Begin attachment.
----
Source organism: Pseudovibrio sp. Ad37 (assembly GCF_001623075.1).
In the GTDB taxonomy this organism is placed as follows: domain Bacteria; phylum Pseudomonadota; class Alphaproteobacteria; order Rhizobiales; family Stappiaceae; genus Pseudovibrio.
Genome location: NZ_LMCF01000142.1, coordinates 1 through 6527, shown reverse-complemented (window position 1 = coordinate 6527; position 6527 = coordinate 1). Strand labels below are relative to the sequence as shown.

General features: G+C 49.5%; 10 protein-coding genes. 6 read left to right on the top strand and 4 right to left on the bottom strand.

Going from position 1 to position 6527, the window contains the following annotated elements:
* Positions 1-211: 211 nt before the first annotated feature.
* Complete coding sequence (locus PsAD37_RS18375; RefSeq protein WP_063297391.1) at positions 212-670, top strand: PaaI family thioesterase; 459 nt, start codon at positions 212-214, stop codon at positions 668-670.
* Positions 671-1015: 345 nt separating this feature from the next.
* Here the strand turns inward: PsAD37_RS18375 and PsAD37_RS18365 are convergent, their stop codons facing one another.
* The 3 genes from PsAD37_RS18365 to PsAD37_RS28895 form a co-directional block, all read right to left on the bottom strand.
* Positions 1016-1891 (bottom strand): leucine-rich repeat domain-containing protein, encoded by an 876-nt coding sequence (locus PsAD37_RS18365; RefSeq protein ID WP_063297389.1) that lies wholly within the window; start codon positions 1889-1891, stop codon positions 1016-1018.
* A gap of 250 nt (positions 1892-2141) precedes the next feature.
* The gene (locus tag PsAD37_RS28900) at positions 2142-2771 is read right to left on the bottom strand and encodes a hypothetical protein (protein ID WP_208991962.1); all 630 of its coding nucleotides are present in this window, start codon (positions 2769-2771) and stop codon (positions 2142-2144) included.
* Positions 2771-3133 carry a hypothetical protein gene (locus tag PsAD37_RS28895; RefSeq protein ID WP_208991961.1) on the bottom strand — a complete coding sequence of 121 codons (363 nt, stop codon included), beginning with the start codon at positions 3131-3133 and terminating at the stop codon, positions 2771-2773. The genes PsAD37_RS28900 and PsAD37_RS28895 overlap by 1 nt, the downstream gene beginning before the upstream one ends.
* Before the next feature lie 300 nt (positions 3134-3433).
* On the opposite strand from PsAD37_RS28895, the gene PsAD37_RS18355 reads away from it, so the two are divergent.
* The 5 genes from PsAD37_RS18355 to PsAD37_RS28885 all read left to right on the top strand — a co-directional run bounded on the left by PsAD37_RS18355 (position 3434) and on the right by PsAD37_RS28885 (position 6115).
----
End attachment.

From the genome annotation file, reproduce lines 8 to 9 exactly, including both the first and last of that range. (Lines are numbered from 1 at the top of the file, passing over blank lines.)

* Positions 671-1015: 345 nt separating this feature from the next.
* Here the strand turns inward: PsAD37_RS18375 and PsAD37_RS18365 are convergent, their stop codons facing one another.